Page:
On May 14-15, 2019, UNDP project “Preventing corruption through effective, accountable and transparent governance institutions in Uzbekistan” jointly with the Ministry of Justice, the General-Prosecutor’s office and the Republican Inter-Agency Commission on Combating Corruption organized an international regional forum “On innovations in anti-corruption”with the support of the UNDP Istanbul Regional Hub and the UNDP’s Global Anti-Corruption Project (ACPIS).

The Forum was aimed to share and discuss best practice examples of using innovations in the prevention, detection and investigation of corruption in the ECIS region and beyond, reflect on the next generation of anti-corruption solutions, #NextGenAntiCorruption, linked to UNDP’s #NextGenGov initiative and UNDP’s flagship Accelerator Labs programmeas well as preventingthe misuse of innovations and technologies for private gain in corruption offences.

The cost of corruption equals more that 5% of global GDP, and over $1 trillion are paid in bribes every year globally.[1] In Europe and Central Asia one in three citizens think that corruption is a major problem facing their societies.[2]”, Ms. Spoljaric Egger marked in her welcome speech, and concluded “I trust that this Forum will be a useful and beneficial platform for all to share ideas about the future of Innovations in Anticorruption, and hope that Uzbekistan will be one of the leading examples of harnessing the power and potential of technologies to end corruption”.

New technologies and artificial intelligence are transforming the way we live, work, and interact with each other. The advent of the fourth industrial revolution shaped by Artificial Intelligence, Internet of Things, Blockchain, Robotics, Augmented Reality and mobile and cloud computing enables policy makers to do more (and better) with less. This is particularly relevant to the public sector as governments are starting to recognize the power of technology in advancing and transforming the public sector landscape and are gradually adopting new solutions to improve the efficiency and effectiveness in public administration and the quality of public services.

As stated in the Forum while the private sector – banks, mobile operators and insurance companies – has been leading in the innovations in most parts of the world. Institutions and processes need to evolve in the light of emerging trends, with transparency, accountability, rule of law and citizen-participation remaining valid key principles for democratic governance.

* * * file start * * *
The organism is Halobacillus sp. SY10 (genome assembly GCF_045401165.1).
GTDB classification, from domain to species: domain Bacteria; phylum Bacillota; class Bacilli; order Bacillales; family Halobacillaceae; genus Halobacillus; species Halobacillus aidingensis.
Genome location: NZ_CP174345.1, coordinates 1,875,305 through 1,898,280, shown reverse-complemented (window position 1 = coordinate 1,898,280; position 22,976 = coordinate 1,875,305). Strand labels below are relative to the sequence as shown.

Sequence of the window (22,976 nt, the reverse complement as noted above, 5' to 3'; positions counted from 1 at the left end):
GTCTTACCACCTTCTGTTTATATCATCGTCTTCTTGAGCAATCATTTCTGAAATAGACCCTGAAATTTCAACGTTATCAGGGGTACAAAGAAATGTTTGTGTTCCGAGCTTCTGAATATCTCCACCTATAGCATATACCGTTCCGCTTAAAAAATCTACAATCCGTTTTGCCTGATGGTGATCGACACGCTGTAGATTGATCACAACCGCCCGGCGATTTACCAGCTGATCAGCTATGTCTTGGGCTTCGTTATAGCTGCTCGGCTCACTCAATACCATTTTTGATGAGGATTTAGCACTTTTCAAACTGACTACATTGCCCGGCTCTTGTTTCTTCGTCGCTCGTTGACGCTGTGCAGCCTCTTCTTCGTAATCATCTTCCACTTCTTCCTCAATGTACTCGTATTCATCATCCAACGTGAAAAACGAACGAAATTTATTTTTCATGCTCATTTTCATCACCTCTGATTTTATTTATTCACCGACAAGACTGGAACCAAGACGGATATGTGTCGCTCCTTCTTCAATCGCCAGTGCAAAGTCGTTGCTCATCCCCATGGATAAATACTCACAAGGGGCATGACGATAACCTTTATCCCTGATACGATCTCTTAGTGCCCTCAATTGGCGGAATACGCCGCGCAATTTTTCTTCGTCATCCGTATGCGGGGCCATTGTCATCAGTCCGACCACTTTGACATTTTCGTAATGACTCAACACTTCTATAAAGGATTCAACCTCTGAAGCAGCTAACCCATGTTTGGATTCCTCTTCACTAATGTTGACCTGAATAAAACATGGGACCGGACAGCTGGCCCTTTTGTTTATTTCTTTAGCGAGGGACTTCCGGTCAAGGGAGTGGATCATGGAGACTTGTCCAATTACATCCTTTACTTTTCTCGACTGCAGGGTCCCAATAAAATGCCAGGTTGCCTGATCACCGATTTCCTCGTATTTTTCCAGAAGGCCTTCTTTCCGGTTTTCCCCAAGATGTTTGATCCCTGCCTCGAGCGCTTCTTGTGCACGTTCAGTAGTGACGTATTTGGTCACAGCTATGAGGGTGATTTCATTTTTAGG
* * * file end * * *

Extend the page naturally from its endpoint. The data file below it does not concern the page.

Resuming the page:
During the event, it was emphasized that new technologies can be used to prevent and detect corruption in, among other things, public procurement, local municipal services, public financial management, urban planning, tenders, human resources management and auctions. However, while emerging innovative solutions have enormous potential to help build transparency, accountability and integrity, these developments can also have negative impact and add new dimensions of vulnerability.

At a separate session was discussed how to harness these opportunities to unlock their benefits, prevent the negative effects and misuse of technologies for private gain, and build just, inclusive and sustainable digital societies.

International participants highlighted the need for collaboration and knowledge exchange involving a wide range of stakeholders is needed to maximize the positive and reduce or eliminate the negative that comes with innovations and new technologies.

The Sustainable Development Goals provides an opportunity to link anti-corruption with their programs in the areas of development, peace and security.Anti-corruption benefits will remain limited if they are not combined with a wider set of initiatives aimed to improve the quality of institutions and governance processes in general, aimed at building peaceful, just and inclusive societies that countries are striving to achieve by 2030. As a result, the UNDP anti-corruption workis part of the broader mandate to promote effective, inclusive and accountable governance.

The creation of information platforms within UNDP projects in a number of countries has enabled anti-corruption authorities to enhance outreach activities and public participation.

Given the enhanced attention to anti-corruption and for accountability and transparency within the public sector in the context of achieving the Sustainable Development Goals, the forum will facilitate the implementation of the UNDP anti-corruption program strategy.

Within the Forum, a platform for an exchange of views between foreign experts and representatives of state bodies and civil society institutions in the field of anti-corruptionwas created.

The Forum brought together more than 40 innovation champions from central and sub-national governments, NGOs, academia, think-tanks and UNDP Country Offices from the Europe and Central Asia region to share best practice examples of utilizing innovations and technology in the fight against corruption as well as sharing experiences on how to prevent the negative effects and misuse of technologies.

As a follow-up to the forum, recommendations were produced for further promotion of innovative solutions in anti-corruption.


 

[1] https://www.oecd.org/cleangovbiz/49693613.pdf

[2] Global Corruption Barometer 2016. 

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